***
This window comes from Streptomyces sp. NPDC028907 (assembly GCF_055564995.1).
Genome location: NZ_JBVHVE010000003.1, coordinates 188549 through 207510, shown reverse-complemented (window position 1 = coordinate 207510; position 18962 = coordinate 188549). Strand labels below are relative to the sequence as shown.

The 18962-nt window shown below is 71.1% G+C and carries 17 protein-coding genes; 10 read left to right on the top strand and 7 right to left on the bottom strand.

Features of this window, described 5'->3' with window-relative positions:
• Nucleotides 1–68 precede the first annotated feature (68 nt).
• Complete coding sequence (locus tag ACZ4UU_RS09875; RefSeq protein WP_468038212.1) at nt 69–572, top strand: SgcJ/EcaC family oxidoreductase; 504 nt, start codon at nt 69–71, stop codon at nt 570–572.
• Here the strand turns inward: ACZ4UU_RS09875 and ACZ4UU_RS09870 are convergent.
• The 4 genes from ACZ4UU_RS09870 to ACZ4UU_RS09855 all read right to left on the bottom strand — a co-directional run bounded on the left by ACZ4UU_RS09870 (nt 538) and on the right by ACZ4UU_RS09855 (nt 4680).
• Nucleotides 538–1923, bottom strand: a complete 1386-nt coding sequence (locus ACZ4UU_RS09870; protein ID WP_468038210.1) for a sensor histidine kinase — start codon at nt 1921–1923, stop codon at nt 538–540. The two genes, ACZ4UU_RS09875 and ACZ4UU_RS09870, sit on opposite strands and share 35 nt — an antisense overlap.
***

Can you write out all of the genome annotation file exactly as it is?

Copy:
This window comes from Streptomyces sp. NPDC028907 (assembly GCF_055564995.1).
Genome location: NZ_JBVHVE010000003.1, coordinates 188549 through 207510, shown reverse-complemented (window position 1 = coordinate 207510; position 18962 = coordinate 188549). Strand labels below are relative to the sequence as shown.

The 18962-nt window shown below is 71.1% G+C and carries 17 protein-coding genes; 10 read left to right on the top strand and 7 right to left on the bottom strand.

Features of this window, described 5'->3' with window-relative positions:
• Nucleotides 1–68 precede the first annotated feature (68 nt).
• Complete coding sequence (locus tag ACZ4UU_RS09875; RefSeq protein WP_468038212.1) at nt 69–572, top strand: SgcJ/EcaC family oxidoreductase; 504 nt, start codon at nt 69–71, stop codon at nt 570–572.
• Here the strand turns inward: ACZ4UU_RS09875 and ACZ4UU_RS09870 are convergent.
• The 4 genes from ACZ4UU_RS09870 to ACZ4UU_RS09855 all read right to left on the bottom strand — a co-directional run bounded on the left by ACZ4UU_RS09870 (nt 538) and on the right by ACZ4UU_RS09855 (nt 4680).
• Nucleotides 538–1923, bottom strand: a complete 1386-nt coding sequence (locus ACZ4UU_RS09870; protein ID WP_468038210.1) for a sensor histidine kinase — start codon at nt 1921–1923, stop codon at nt 538–540. The two genes, ACZ4UU_RS09875 and ACZ4UU_RS09870, sit on opposite strands and share 35 nt — an antisense overlap.